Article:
Newest Review: ... from Scarpetta's home, on a stretch of land. That in itself the mystery that caused such a stir and evoked Scarpetta's return; the fact... more
Receiving The Dead
Port Mortuary - Patricia Cornwell
Member Name: cazkins
Port Mortuary - Patricia Cornwell
Advantages: Interesting & accurate use of technology, intelligently written
Disadvantages: Plot weak & a tad confusing, nothing engrossed me, characters not as warm
I've read and reviewed a few Cornwell books now after only reading my first one over Christmas. I must admit, I haven't found them all to be particularly strong, this one included, even though it was still an interesting and enjoyable enough read.
One of the things that tempted me about this was a sticker on the front saying that if you don't LOVE this book we'll give you your money back' (I saved the hassle of doing this as I borrowed it from the library!) along with 'A welcome return to form for Dr Kay Scarpetta' - Irish Independent. The tagline reads 'Port Mortuary is literally a port to receive the dead - and the deaths are mounting', which sounded quite intriguing. This fits the crime thriller genre and for those familiar with Cornwell, Scarpetta is one of her much-loved, protagonist characters that features in many novels.
We're introduced to Kay Scarpetta as she's training at the Dover Port Mortuary on a 'groundbreaking' program regarding a new forensic procedure. Meanwhile, a young man literally seems to drop dead miles away back home, only a short distance from Scarpetta's home, on a stretch of land. That in itself the mystery that caused such a stir and evoked Scarpetta's return; the fact that the young man was found bleeding after being locked inside the mortuary cooler was! Is it possible he was alive when he was put in there, that perhaps the paramedics made a mistake?
As Scarpetta investigates the man's death and uses revolutionary technology to reveal the impact of internal damage, the man's death becomes more and more of a mystery. As a parallel storyline, we learn of case Benton is taking on, that of a young man admitting to a crime Benton is convinced he didn't commit (Benton is Scarpetta's love interest, and their relationship develops throughout the novels from dating to being married). We see some familiar faces and names, including Marino and Jack Fielding who is now running the CFC in Scarpetta's absence and is apparently running it in to the ground, so each character adds a bit more to the premise.
Without going in to detail on the plot, the rest of the novel investigates the mysterious death of the man and Benton's case, and as the story unfolds the web of characters increases. Links to government agencies, OTWAHL & DARPA initiatives, secretive schemes and the like begin to surface, bringing about a host of technological references. Gradually, bit by bit, pieces of the puzzle begin to fit together but things do get more complex rather than simpler as the answers fall in to place.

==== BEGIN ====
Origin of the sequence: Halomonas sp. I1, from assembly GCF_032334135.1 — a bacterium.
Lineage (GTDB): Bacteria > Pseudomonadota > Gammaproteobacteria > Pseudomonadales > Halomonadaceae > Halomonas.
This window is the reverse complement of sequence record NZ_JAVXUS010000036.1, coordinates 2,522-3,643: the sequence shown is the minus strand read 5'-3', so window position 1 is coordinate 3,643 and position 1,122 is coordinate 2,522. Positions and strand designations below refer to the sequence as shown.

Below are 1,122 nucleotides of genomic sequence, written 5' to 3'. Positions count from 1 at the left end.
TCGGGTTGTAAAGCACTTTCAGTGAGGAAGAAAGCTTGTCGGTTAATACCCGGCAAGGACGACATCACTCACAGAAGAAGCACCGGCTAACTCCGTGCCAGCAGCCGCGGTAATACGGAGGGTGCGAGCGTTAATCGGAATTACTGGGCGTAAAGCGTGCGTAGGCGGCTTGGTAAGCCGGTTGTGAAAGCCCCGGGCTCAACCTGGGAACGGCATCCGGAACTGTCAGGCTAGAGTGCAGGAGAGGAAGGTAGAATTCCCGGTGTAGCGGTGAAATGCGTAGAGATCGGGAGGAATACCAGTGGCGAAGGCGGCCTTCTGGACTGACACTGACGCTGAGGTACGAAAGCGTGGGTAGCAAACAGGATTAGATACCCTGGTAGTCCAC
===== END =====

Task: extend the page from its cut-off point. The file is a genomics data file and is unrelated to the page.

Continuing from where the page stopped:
I really enjoyed some of the technological aspects about the premise because it's accurate, insightful and gives the novel an edge. It's interesting to read and learn about things like nanoterrorism and autobots because even though some of it seems quite sci-fi, it's real and they're things not often covered in murderous crime thrillers. Or at least not the ones I read anyway.
The characters were reasonably warm and with some depth, even though I do think the depth could have been greater. In other novels, those like Lucy, Marino and Kay seemed to come alive far better than they did in Port Mortuary, so fans of Cornwell may well be disappointed by this. The scenes were made relatively vivid by description, but again, this could have been better too.
I think that some of the problem here lay in the premise. The focus on technology seemed to be at the expense of a clearly understandable plot that made sense; at times I found myself confused, at others just blasť because it bored me. The pace seemed to slow when so much detail went in to the various secret initiatives and technology, so reading about it seemed to drag which was unfortunate.
On the back is further praise: 'A gripping read made more chilling by Cornwel's note that the technologies' that she refers to, things like autobots and nanoterrorism, 'actually exist' - Metro. I'd agree that it's more chilling because of this edge and it made it quite an intelligent read, but I wouldn't necessarily say it was a 'gripping' read. I actually found it quite hard to keep my attention focused on it as there was nothing to really engross me and make me want to keep reading. By the end, I did feel a bit disappointed and not really sure what was going on.
All in all, I probably wouldn't recommend this; for Cornwell fans it may be a disappointment in terms of characters, and for those unfamiliar with her books it will probably seem quite slow and boring.
23 chapters over 488 pages
Summary: Not one of her better books so I wouldn't necessarily recommend